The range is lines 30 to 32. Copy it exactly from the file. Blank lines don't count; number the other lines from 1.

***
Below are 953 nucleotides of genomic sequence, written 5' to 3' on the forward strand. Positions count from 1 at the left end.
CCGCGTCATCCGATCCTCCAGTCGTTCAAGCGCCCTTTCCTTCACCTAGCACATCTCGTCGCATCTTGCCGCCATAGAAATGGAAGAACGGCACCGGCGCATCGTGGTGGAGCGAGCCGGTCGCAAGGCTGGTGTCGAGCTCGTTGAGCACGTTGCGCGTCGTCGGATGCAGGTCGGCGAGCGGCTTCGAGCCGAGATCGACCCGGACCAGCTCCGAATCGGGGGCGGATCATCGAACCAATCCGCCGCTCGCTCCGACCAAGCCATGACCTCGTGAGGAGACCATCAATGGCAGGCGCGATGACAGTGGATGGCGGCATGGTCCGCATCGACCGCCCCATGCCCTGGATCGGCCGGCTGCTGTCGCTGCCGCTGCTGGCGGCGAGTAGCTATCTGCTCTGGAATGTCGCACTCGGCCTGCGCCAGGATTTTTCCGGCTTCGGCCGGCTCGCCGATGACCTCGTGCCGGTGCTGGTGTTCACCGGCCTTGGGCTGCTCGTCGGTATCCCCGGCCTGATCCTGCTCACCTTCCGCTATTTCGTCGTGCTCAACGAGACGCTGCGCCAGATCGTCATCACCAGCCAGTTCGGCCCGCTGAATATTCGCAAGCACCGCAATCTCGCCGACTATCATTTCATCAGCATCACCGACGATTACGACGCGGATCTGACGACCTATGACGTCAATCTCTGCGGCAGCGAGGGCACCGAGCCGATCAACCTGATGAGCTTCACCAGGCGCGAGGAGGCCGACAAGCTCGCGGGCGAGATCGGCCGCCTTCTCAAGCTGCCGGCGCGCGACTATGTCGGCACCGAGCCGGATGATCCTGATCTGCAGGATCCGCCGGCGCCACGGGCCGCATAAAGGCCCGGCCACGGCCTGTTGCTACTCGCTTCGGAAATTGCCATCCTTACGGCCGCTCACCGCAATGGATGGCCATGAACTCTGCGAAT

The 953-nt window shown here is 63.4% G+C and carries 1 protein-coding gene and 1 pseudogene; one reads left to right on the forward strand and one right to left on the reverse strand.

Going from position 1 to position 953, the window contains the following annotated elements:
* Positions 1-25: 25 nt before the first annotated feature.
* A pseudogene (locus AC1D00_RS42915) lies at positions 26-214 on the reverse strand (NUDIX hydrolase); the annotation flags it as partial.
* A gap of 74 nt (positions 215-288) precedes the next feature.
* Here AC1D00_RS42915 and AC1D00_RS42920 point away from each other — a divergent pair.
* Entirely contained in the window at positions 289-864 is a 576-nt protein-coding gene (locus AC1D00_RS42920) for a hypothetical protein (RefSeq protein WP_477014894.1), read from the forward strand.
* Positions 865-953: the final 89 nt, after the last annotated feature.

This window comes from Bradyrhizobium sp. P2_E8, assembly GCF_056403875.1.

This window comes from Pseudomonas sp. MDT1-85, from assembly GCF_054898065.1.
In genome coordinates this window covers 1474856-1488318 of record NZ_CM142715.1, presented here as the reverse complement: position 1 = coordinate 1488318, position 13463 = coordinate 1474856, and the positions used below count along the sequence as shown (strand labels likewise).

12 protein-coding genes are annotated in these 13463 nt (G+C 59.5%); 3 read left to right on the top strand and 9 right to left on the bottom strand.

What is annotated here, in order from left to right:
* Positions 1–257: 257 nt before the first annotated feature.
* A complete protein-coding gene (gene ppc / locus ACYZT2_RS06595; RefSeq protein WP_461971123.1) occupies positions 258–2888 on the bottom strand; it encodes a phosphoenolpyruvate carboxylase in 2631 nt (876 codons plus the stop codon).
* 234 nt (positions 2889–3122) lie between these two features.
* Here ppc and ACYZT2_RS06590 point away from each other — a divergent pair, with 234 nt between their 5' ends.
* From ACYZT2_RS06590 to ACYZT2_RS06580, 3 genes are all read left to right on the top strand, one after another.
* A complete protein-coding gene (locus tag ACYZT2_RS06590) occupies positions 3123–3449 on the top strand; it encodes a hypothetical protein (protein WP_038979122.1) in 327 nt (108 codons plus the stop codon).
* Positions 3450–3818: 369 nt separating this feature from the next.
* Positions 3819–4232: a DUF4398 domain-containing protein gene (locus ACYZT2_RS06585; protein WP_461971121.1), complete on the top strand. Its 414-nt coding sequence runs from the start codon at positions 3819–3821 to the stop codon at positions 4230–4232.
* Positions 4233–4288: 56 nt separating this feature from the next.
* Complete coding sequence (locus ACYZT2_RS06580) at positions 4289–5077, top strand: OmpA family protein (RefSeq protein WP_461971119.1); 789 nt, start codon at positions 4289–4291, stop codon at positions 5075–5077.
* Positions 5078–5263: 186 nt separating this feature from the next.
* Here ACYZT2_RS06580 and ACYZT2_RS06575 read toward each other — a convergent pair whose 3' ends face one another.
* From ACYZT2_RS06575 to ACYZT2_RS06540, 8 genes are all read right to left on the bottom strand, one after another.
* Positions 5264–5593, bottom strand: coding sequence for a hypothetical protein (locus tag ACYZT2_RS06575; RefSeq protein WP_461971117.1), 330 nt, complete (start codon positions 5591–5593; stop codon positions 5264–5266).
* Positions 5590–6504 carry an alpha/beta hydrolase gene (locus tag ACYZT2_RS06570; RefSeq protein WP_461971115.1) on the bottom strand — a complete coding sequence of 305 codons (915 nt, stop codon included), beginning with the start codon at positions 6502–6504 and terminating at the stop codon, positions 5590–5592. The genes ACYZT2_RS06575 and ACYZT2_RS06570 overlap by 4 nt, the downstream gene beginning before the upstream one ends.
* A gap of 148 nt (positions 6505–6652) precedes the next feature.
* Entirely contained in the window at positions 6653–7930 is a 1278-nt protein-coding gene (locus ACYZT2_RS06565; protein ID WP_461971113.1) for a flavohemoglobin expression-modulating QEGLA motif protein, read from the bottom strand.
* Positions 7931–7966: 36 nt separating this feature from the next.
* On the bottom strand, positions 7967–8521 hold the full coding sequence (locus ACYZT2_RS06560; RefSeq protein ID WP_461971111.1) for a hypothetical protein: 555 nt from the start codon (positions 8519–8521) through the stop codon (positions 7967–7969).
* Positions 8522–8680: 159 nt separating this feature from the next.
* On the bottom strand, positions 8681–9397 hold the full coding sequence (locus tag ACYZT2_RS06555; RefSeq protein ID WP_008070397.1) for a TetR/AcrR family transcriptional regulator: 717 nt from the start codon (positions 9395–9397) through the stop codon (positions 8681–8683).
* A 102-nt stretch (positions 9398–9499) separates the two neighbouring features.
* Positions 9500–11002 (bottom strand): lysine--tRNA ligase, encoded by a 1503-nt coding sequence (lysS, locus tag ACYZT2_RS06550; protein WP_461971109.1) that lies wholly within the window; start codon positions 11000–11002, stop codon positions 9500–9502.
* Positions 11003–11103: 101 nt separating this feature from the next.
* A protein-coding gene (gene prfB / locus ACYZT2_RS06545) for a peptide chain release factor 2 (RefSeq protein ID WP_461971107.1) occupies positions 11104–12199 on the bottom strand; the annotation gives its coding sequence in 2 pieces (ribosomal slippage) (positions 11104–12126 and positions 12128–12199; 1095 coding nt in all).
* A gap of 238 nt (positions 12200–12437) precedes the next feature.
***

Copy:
* Positions 5590–6504 carry an alpha/beta hydrolase gene (locus tag ACYZT2_RS06570; RefSeq protein WP_461971115.1) on the bottom strand — a complete coding sequence of 305 codons (915 nt, stop codon included), beginning with the start codon at positions 6502–6504 and terminating at the stop codon, positions 5590–5592. The genes ACYZT2_RS06575 and ACYZT2_RS06570 overlap by 4 nt, the downstream gene beginning before the upstream one ends.
* A gap of 148 nt (positions 6505–6652) precedes the next feature.
* Entirely contained in the window at positions 6653–7930 is a 1278-nt protein-coding gene (locus ACYZT2_RS06565; protein ID WP_461971113.1) for a flavohemoglobin expression-modulating QEGLA motif protein, read from the bottom strand.